Although Hadoop open-source software was created two years ago by Apache Software Foundation in Forest Hill, Md., (a nonprofit corporation that specializes in writing and managing open-source programs), Yahoo! Research has been the primary contributor of new code to Hadoop. Generally, open-source software like Hadoop is created by a programmer or group of programmers—such as Apache—and then released on the Internet for anyone to use and / or improve on.
Hadoop is at the core of Yahoo!'s grid-computing infrastructure that the company uses internally, says Jay Kistler, Yahoo!'s vice president of engineering for systems, tools and services. "With the right infrastructure, you can apply thousands of processors in parallel on a job," he says.
Hadoop is an open-source version of the MapReduce software that Google created to help its developers write programs for processing and generating large data sets, Bryant says, noting that, "MapReduce is the right programming framework for these data analysis tasks." MapReduce and Hadoop automatically take care of the details of partitioning and processing data across a cluster of computers.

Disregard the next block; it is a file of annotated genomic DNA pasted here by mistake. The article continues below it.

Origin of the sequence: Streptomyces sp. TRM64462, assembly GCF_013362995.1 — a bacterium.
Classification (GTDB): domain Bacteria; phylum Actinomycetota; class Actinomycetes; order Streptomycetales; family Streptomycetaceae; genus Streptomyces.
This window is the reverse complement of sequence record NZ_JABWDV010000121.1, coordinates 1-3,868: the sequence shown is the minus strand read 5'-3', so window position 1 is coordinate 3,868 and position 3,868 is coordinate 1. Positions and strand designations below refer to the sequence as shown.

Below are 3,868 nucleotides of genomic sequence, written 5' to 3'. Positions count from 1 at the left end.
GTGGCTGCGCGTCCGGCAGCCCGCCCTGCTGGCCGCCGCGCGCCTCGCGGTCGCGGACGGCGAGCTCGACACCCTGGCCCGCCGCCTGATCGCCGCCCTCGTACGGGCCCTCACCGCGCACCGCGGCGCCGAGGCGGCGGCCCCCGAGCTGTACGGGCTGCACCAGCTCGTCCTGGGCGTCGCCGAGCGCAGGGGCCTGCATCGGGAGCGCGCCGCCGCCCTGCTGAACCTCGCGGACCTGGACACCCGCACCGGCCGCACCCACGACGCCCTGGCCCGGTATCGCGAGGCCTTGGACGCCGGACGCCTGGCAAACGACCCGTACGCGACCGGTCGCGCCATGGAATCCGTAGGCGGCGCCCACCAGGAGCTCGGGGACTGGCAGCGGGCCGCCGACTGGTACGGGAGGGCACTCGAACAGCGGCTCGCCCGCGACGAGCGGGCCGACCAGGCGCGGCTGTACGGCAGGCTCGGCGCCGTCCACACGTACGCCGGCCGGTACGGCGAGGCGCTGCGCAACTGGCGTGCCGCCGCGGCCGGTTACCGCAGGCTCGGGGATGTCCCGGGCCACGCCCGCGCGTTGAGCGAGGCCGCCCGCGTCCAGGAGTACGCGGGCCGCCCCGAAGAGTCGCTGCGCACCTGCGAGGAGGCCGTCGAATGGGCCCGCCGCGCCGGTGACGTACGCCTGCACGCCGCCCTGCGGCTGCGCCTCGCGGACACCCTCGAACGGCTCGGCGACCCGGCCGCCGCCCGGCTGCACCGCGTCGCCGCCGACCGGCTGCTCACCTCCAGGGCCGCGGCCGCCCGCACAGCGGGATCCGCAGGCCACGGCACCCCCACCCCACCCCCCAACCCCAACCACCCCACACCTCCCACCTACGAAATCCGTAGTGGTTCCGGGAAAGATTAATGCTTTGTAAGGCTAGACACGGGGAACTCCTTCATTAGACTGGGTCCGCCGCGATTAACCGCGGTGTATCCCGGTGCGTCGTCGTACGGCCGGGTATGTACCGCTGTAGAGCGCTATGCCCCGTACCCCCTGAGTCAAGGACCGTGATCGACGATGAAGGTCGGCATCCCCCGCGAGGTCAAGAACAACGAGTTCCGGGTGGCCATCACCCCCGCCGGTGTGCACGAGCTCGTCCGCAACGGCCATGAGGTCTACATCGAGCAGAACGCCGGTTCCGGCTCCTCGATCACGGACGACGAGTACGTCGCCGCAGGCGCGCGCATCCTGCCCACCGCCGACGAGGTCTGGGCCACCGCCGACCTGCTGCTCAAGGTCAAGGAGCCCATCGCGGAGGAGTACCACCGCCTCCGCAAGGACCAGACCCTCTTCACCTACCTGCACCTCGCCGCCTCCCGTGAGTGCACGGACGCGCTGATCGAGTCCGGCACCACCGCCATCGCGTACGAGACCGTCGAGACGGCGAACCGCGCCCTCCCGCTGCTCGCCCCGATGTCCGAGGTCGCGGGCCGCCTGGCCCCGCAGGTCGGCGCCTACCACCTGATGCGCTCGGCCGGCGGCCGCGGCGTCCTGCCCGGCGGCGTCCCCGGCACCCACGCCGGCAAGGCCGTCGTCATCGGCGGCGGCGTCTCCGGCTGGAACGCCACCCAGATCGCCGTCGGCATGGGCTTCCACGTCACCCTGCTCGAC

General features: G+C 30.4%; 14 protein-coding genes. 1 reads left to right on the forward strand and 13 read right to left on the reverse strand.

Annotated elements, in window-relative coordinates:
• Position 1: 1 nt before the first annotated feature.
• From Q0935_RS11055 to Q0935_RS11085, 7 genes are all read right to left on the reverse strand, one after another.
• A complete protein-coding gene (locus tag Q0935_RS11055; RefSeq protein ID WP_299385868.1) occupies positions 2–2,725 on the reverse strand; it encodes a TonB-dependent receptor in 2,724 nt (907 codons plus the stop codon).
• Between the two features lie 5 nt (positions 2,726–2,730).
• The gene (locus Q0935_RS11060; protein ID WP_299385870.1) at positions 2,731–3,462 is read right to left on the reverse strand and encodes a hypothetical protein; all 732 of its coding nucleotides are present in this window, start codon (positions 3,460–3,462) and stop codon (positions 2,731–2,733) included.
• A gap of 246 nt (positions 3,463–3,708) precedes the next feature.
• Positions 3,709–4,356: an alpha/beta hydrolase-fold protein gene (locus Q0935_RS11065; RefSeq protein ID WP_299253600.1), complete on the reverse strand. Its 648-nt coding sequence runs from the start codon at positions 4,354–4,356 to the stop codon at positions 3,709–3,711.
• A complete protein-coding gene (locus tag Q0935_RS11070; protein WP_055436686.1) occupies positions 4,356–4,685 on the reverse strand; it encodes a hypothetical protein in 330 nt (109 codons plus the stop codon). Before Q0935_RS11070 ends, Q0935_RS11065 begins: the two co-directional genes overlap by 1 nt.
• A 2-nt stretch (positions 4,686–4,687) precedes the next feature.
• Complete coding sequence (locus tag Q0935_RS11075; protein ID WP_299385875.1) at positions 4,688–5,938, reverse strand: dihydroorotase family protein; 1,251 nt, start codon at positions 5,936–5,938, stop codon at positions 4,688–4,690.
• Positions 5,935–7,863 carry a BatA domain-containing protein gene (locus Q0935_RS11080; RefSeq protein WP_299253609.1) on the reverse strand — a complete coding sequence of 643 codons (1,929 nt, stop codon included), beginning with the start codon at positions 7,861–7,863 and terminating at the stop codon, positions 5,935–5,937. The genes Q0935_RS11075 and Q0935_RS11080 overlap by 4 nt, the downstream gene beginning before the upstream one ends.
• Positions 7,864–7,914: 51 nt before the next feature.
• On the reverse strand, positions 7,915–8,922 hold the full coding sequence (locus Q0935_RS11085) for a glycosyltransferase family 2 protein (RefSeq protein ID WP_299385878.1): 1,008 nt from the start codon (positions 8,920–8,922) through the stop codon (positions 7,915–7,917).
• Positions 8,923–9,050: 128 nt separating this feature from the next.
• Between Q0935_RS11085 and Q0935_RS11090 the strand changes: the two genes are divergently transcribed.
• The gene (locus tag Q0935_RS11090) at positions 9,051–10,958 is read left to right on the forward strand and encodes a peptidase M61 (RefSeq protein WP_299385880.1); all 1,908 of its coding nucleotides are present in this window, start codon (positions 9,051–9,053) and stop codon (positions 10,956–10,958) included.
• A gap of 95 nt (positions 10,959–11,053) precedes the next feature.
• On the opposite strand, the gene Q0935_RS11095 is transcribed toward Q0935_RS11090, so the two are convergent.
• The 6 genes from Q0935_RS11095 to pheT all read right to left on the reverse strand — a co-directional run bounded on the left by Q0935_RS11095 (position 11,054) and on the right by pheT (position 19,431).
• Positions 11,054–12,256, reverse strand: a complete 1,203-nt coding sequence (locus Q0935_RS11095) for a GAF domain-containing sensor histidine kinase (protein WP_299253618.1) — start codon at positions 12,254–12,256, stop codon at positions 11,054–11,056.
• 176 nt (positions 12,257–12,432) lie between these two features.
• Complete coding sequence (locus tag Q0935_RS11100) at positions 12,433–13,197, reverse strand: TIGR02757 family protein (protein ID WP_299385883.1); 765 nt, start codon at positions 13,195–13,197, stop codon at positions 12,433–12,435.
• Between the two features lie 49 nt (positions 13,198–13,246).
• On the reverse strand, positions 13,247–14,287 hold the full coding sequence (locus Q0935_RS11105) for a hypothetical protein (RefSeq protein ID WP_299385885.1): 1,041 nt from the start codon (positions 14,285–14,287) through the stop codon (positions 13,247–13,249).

Carnegie Mellon will help Yahoo! iron out any kinks in the system, which is expected to take a few more months. "It's hard to say when M45 will be thrown open to universities," Brachman says. "We want to make sure it works well and will support in a secure way the different organizations who will be using the system."